- Click on Mobile Apps on the Dana Medical Library Home page, scroll down to Drugs section, to reach instructions for Natural Standard.
- You will need to install Skyscape prior to Natural Standard, copying an authorization code that the company has sent you via your email request.
CME from the Journal Literature
Simply keeping current by reading professional journal articles can result in CME credit, and Dana Medical Library subscribes to thousands of journals online. Journals including JAMA, BMJ, and Pediatrics require a quick registration for access to their CME resources.
According to the Accreditation Council for Continuing Medical Education (ACCME), a journal-based CME activity must include reading the article, completing a learner-directed activity offered by the provider, and answering a pre-determined set of questions or completing tasks relating to the content of the article.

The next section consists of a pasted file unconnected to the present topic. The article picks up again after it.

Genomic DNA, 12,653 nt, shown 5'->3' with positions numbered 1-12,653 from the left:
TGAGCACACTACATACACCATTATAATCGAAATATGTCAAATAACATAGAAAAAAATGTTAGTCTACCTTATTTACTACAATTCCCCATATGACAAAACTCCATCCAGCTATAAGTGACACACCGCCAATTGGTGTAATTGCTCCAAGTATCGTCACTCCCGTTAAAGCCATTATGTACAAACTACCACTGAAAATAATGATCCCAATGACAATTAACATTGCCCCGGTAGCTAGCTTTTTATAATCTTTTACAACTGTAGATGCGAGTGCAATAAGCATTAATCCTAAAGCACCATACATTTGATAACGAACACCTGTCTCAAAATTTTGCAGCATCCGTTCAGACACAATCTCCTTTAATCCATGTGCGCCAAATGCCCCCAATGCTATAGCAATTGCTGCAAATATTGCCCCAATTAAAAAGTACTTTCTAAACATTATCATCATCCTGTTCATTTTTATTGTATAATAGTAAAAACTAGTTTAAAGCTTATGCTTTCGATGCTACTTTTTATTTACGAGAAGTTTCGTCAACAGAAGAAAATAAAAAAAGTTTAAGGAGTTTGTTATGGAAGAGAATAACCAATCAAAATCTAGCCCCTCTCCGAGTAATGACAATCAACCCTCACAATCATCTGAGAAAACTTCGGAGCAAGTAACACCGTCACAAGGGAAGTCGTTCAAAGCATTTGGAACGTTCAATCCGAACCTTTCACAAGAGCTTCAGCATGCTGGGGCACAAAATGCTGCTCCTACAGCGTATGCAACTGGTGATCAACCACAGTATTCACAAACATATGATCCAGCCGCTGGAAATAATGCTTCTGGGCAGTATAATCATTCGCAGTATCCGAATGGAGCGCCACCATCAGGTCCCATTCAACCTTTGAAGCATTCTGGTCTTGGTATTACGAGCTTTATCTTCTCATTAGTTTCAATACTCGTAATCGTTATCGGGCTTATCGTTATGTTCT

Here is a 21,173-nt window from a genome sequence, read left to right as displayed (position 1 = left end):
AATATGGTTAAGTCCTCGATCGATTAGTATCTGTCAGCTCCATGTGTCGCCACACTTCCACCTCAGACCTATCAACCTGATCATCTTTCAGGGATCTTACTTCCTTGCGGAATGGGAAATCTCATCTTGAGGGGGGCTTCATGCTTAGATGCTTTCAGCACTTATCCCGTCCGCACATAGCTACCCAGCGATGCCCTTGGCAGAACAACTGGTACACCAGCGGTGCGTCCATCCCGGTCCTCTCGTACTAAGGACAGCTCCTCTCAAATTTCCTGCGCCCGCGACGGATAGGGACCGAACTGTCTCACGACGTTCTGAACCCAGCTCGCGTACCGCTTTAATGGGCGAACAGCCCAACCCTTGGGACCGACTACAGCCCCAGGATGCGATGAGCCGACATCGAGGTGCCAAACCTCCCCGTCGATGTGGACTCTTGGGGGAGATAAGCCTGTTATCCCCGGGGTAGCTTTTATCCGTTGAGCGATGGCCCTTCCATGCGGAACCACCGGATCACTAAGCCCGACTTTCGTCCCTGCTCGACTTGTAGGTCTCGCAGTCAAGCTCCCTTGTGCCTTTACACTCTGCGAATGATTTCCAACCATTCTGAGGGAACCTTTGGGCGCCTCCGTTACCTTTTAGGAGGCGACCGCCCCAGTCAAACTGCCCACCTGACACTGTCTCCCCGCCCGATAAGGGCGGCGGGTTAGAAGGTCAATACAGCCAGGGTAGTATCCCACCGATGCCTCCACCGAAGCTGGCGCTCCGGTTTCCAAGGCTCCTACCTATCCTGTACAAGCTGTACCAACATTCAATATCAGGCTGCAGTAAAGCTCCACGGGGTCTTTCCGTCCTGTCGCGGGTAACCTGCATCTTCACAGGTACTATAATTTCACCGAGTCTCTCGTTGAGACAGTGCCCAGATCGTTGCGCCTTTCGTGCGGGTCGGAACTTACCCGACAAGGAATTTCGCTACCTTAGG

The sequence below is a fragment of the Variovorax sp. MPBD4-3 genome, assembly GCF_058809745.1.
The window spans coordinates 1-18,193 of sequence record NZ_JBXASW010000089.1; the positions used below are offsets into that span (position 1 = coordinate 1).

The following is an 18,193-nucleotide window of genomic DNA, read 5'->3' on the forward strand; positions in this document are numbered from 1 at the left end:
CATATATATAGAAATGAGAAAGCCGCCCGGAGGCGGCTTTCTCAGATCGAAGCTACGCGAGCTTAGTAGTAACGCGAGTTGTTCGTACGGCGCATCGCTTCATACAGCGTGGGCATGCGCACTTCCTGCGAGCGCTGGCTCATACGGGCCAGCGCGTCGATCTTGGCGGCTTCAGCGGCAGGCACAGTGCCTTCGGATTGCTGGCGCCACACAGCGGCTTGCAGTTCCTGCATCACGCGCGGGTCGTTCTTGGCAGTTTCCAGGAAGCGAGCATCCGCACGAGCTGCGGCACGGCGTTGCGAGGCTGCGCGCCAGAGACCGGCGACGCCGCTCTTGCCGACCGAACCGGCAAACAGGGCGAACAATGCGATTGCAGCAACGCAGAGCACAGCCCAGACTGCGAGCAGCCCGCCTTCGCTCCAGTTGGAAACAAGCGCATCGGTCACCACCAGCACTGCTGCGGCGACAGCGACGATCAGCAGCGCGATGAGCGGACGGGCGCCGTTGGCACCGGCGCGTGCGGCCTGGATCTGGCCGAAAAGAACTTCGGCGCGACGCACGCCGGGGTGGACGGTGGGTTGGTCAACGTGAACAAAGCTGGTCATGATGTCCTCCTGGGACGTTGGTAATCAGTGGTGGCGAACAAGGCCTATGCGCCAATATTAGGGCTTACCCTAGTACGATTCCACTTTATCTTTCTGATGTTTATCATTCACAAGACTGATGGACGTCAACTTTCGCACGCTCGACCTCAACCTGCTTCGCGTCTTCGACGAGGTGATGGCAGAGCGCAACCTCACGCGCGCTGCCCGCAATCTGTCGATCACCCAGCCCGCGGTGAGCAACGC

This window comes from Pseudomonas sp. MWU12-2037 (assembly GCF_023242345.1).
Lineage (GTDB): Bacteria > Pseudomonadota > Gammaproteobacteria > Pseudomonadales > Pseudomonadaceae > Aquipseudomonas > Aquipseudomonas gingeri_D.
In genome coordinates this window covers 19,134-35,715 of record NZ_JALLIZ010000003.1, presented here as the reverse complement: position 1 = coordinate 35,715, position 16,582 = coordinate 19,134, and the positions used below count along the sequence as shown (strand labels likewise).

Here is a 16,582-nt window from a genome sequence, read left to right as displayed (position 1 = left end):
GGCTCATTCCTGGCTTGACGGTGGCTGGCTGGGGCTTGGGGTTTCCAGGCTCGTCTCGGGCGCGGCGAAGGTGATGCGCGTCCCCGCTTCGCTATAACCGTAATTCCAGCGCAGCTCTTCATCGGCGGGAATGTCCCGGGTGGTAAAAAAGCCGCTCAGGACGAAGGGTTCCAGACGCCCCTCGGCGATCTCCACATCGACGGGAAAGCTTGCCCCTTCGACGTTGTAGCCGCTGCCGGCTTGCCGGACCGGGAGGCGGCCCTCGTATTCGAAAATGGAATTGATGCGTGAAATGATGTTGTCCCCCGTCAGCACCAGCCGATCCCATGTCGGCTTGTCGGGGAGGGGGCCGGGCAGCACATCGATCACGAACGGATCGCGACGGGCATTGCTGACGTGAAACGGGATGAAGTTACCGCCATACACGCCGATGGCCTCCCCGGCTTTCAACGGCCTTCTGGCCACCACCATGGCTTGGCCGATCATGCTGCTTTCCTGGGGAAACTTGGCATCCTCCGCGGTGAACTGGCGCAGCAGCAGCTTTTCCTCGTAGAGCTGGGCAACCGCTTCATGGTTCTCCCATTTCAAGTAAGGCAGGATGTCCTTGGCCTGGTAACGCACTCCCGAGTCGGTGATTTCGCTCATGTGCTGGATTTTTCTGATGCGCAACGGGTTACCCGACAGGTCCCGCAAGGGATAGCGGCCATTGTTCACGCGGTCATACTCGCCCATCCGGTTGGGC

In this brief article, we’ve focused on just a few trustworthy, Dana Medical Library licensed resources that offer continuing education via the web. Call or email the Reference Desk at 656-2201 for more information on other reliable sources.
Need the latest on psychological tests, measures, scales, surveys and other assessments? The new PsycTESTS database, powered by EBSCO, provides all of this information and more, from test development to administration in one repository from the American Psychological Association (APA).
This database is comprehensive and organized, allowing users to access thousands of test instruments and records worldwide through a number of different search features. While the main focus of the database is on unpublished, research-only tests, the information available through PsycTESTS also spans over a century of detailed records, and provides links to many commercial tests that are available for purchase.